Prior to accepting the post of Vidalia Police Chief, Scott’s last position had been with the Glynn County Police Department. Scott went to work for the GCPD in 2001 and rose to the position of Division Commander for Support Services. This job involved managing fleet maintenance, facilities, training and hiring. He left this post in April 2017 to work for a private company which provided training for police officers across the country.

Scott was called back to Glynn County in September 2017 when John Powell was named interim police chief. The county manager and Chief Powell asked Scott to return to help transform the department and to implement changes. Scott served as Powell’s chief of staff and was mainly in charge of public information and community relations. He stayed at this post until taking the position in Vidalia.

He had been on the job in Vidalia only about seven months when some disturbing news came from Brunswick. Scott was one of four persons named in an indictment based on allegations concerning the now-defunct GBNET. According to Scott’s attorney, Mitchell Shook of Vidalia, the indictments were, in fact, the result of long-standing animosity between members of the GCPD and then Brunswick Judicial Circuit District Attorney Jackie Johnson, who did not win re-election to her office in 2020, ending her 10-year occupation of that office.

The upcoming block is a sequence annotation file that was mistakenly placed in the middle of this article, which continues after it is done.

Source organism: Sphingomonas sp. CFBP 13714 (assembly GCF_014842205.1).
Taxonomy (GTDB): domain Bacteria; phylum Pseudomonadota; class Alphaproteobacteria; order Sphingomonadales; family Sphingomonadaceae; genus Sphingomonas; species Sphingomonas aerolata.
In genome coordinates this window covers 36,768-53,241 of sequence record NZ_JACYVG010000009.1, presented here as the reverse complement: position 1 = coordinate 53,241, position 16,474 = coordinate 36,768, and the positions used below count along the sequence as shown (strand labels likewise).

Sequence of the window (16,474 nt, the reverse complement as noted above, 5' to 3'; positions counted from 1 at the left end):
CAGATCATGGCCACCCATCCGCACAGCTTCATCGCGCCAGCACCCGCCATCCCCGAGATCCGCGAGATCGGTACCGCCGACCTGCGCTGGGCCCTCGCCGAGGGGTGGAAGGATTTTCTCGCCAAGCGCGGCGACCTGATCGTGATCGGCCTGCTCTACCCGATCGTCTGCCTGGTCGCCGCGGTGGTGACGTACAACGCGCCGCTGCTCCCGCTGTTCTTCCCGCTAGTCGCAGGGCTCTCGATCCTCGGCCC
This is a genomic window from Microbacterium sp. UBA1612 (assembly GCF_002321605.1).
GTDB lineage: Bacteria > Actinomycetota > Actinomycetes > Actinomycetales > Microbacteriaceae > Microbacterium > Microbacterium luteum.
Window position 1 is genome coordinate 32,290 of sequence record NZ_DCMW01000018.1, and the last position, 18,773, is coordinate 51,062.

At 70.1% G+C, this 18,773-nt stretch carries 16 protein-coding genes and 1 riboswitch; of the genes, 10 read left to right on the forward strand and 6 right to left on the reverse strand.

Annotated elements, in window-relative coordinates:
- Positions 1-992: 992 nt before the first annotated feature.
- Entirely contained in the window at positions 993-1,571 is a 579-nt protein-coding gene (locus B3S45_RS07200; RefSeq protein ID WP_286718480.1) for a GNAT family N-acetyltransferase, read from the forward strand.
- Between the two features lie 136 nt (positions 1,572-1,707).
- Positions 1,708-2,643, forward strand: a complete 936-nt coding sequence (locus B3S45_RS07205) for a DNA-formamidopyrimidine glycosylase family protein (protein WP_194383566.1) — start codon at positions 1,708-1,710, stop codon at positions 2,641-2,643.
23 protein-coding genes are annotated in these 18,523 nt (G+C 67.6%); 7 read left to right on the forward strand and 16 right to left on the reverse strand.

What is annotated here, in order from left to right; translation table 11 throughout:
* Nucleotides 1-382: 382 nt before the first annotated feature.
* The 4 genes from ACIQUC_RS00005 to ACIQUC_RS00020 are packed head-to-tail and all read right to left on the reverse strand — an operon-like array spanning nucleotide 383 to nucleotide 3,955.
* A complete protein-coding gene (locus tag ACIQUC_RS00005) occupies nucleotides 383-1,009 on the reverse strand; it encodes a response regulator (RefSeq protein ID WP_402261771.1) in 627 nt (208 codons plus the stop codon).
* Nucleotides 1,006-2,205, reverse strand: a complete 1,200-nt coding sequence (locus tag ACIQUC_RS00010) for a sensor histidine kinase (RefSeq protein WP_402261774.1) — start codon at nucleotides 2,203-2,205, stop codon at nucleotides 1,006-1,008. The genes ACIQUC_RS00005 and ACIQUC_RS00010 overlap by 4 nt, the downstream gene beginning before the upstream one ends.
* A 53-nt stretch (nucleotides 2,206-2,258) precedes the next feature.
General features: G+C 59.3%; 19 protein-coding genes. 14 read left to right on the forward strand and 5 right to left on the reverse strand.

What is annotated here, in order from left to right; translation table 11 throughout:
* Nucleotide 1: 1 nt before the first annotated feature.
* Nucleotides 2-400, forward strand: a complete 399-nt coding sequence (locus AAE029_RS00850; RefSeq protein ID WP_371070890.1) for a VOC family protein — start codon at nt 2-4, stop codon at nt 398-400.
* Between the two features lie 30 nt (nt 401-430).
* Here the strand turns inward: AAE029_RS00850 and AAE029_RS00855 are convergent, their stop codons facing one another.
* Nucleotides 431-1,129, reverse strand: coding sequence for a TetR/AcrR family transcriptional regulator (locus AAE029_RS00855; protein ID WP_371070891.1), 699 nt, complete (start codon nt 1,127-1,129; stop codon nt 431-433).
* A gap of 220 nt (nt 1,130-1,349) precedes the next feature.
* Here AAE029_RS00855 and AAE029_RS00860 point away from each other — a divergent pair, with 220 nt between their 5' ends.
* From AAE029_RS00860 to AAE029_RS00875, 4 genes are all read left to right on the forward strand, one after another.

In the indictments returned in Glynn County in February 2020, Scott was charged with two counts of violation of oath of office by a public officer, one count of influencing a witness and one count of criminal attempt to commit a felony (subornation of perjury). Chief Powell, who was placed on administrative leave following the indictment, was charged with three counts of violating an oath of office, two counts of influencing a witness and one count of criminal attempt to commit a felony. Two other members of the Glynn County Police Department were also indicted.

The issues in Johnson’s office were compounded by the national and international focus on another case — the controversial death in February 23, 2020, of Ahmaud Arbery. The young black man was shot and killed as he was allegedly being pursued by three white men in a Brunswick neighborhood. These men have seen been convicted in the case.

Johnson came under fire as questions were raised about her office’s delayed investigation and processing — some alleged cover up — of the death. Johnson eventually recused herself from the case, citing a conflict of interest. A former investigator in Johnson’s office was one of three men charged with the crime.

Amidst the conflict over the Arbery case, Johnson also recused herself from the case involving Scott, Powell and the two other GCPD officers, admitting a conflict of interest, Shook said. A special prosecutor was then appointed. In June 2021, Johnson became the focus of a grand jury investigation because of her handling of the Arbery shooting and other cases.